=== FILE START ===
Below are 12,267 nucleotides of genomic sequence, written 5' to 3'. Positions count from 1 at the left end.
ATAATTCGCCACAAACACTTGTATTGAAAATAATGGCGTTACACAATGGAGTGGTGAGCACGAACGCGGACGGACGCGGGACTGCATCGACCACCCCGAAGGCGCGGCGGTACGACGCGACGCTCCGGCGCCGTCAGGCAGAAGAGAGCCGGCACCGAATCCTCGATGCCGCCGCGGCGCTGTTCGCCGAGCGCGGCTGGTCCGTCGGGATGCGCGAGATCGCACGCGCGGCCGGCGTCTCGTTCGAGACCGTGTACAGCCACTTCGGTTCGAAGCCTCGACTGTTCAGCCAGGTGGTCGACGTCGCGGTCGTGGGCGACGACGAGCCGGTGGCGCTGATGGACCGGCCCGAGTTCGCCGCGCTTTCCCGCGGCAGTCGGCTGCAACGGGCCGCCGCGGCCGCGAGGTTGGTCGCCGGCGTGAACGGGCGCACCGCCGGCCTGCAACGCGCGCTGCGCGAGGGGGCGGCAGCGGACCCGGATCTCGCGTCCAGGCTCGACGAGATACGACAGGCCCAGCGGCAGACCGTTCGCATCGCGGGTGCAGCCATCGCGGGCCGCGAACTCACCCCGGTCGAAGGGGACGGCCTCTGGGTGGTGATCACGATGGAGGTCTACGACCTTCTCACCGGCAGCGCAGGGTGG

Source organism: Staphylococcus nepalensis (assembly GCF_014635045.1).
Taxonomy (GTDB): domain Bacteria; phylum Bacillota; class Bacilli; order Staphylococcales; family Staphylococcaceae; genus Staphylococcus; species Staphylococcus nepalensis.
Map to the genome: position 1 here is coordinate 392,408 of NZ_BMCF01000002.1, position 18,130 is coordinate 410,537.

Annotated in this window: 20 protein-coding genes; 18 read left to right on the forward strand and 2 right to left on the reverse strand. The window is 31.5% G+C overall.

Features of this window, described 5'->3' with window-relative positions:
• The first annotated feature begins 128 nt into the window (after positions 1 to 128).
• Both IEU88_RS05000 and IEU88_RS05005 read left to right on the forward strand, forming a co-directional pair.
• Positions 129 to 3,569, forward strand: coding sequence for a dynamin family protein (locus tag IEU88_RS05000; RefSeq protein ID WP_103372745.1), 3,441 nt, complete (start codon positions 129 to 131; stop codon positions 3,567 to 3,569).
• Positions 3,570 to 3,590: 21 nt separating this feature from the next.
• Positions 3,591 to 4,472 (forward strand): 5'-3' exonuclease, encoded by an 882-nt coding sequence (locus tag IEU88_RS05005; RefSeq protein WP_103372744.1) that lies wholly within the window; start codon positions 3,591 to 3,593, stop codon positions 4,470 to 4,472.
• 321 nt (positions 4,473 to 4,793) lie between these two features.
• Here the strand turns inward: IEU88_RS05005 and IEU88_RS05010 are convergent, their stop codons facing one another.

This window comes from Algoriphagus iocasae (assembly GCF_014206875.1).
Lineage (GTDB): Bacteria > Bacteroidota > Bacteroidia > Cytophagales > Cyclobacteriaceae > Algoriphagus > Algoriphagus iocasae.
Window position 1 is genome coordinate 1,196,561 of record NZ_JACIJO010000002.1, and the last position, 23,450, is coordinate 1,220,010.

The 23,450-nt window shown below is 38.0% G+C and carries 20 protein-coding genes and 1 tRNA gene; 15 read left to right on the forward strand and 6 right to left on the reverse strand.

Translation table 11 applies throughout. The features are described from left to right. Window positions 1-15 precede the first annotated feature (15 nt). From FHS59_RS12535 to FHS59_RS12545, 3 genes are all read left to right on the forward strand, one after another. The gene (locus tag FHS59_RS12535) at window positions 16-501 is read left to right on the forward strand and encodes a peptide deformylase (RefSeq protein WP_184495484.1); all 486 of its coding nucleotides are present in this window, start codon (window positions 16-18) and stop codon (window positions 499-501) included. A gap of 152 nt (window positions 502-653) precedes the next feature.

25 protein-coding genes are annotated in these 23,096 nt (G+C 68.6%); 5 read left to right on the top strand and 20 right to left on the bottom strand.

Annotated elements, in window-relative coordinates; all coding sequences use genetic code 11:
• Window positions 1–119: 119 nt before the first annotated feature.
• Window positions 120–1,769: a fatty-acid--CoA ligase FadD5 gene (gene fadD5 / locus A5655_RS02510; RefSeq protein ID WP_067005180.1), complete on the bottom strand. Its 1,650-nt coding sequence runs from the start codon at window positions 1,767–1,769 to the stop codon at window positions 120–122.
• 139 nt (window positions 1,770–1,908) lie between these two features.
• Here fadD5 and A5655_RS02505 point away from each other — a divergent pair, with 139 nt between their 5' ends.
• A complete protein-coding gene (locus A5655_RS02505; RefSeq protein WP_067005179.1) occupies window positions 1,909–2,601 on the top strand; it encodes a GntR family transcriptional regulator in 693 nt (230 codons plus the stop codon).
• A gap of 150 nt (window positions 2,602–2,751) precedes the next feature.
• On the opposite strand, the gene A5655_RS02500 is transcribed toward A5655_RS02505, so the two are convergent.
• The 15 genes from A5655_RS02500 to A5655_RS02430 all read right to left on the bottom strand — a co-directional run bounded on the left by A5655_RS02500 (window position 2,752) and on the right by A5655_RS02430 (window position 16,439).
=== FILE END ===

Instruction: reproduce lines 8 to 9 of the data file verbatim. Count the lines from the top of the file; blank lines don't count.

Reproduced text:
• The first annotated feature begins 128 nt into the window (after positions 1 to 128).
• Both IEU88_RS05000 and IEU88_RS05005 read left to right on the forward strand, forming a co-directional pair.